The two-day event that featured 50 stalls evoked good response
The vehicles parked in and out of and the buzz inside the Coimbatore Corporation’s Kalaiarangam on T.V. Samy Street, R.S. Puram, can easily be mistaken for another Deepavali shopping exhibition.
But the board placed at the western gate suggests that it is not another exhibition and is one of a kind. ‘Manjappai’, the board says, in bold letters.
Inside, there are nearly 50 stalls that showcase products that can be alternatives to plastic wares, says R. Raveendran, secretary, Residents Awareness Association of Coimbatore (RAAC).
The Association along with the Coimbatore Corporation and a few others have organised the two-day exhibition, which started on Saturday.
The first day was for restaurant owners, representatives of catering industry and others who use a number of plastic goods to carry on their daily business. It was to give them an idea of the alternatives available in the market and explore the possibility of using those.
The second day was for members of the public, who too can know of the various alternatives that they can use at homes.
The response from the industry representatives has been good as they evinced interest in the products and sought details. But it remains to be seen if their interests turn to orders, says S. Premalakshmi, founder, kaaGidham
She has showcased paper products ranging from paper bags to condiment box (anjarai petti) to paper lines that are to be used in bins.
Right next to her stall is Vishal Jain’s. He sells products made of bagasse. He says meal trays, containers, snack plates, bowls and compartment trays are available.
Showcasing alternatives to PVC banners is Shiva Texyarn Limited, which manufacturers cotton and polyester materials that substitute PVC banners.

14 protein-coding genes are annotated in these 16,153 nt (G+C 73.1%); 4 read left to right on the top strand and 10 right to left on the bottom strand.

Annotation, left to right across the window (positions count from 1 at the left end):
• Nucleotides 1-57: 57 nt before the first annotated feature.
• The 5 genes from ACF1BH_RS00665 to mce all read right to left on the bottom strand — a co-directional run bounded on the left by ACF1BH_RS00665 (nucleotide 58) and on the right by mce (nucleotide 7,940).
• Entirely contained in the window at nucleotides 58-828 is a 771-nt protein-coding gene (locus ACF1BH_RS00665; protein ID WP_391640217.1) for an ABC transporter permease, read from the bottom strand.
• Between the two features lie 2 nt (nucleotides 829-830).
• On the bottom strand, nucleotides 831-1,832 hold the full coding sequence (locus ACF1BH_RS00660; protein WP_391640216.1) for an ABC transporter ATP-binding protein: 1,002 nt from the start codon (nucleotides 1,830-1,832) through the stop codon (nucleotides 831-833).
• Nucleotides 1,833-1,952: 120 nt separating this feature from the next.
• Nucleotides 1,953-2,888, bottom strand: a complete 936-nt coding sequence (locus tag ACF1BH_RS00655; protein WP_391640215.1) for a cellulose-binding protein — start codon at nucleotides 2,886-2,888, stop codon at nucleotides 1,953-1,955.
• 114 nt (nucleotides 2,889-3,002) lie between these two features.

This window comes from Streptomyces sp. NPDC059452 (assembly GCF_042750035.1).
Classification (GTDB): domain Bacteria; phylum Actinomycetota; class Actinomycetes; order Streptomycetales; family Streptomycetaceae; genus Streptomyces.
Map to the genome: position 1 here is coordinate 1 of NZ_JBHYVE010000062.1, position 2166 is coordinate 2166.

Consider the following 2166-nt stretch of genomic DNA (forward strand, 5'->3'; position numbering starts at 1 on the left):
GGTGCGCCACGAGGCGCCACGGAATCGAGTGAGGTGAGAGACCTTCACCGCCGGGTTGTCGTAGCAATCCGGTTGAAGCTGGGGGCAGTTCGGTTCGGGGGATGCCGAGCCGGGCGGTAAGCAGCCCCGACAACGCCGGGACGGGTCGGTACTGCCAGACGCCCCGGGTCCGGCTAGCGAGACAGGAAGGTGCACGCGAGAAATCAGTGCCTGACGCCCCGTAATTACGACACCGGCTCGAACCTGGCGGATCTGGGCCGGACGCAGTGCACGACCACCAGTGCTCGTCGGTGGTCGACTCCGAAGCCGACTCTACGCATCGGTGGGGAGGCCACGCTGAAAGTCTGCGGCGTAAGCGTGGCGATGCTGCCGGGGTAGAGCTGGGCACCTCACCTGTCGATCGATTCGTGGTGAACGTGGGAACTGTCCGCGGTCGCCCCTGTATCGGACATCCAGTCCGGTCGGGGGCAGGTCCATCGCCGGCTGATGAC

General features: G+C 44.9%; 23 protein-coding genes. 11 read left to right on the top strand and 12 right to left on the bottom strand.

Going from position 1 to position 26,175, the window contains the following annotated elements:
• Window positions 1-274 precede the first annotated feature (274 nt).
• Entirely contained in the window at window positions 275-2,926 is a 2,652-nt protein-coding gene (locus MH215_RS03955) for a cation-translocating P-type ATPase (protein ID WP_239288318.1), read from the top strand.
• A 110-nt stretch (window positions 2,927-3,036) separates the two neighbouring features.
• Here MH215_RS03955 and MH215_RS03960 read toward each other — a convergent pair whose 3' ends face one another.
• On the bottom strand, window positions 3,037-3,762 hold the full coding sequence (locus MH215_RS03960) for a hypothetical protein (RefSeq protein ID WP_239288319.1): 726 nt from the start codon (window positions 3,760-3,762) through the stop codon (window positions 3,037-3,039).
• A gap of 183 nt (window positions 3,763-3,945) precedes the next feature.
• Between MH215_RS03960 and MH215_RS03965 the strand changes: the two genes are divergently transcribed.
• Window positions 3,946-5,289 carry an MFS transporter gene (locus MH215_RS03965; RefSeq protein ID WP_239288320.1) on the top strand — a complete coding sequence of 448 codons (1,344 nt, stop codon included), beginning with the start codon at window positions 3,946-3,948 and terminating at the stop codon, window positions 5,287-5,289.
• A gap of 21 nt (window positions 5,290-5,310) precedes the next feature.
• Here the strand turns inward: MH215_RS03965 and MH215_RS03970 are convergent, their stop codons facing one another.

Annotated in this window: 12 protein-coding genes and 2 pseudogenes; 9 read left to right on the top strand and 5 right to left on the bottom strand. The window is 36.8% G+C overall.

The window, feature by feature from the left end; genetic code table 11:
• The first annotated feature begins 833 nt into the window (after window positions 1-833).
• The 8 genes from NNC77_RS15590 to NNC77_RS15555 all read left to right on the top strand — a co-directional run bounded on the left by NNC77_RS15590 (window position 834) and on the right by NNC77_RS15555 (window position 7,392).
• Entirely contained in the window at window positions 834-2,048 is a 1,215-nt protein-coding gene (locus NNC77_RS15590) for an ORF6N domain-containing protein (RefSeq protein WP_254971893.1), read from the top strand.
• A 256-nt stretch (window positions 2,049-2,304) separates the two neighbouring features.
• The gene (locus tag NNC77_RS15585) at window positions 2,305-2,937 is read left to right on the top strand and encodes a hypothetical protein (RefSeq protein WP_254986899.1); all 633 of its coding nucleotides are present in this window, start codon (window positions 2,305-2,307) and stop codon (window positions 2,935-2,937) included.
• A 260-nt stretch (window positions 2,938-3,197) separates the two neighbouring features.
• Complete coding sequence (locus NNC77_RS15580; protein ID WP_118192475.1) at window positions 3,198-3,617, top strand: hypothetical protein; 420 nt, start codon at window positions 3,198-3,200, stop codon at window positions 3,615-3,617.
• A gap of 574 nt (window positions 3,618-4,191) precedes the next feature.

Attracting eyeballs on the first floor of the exhibition is the sanitary pad made of kenaf (pulicha keerai). Students S. Gowtham and R. Niveda have developed the pad, which, they claim, is environment friendly and has better absorption capacity than most other pads.
The students, who developed it as part of their project, are in the process of going fully commercial.
There is Plantcil, a company that manufacturers pencils made of waste paper and pencils with seeds that can be planted after use. It is also into manufacturing various paper products from invitations to visiting cards which can be planted to grow the embedded seeds.
And, then there are stalls that showcase cloth pad, wooden articles and residents’ associations that train people to produce compost at homes.
Mr. Raveendran says the exhibition is not just about creating awareness as many city residents are aware of the need to reduce, if not eliminate, plastic wares.
It is about showcasing them the alternatives because that is what people are in search of.
Source : www.thehindu.com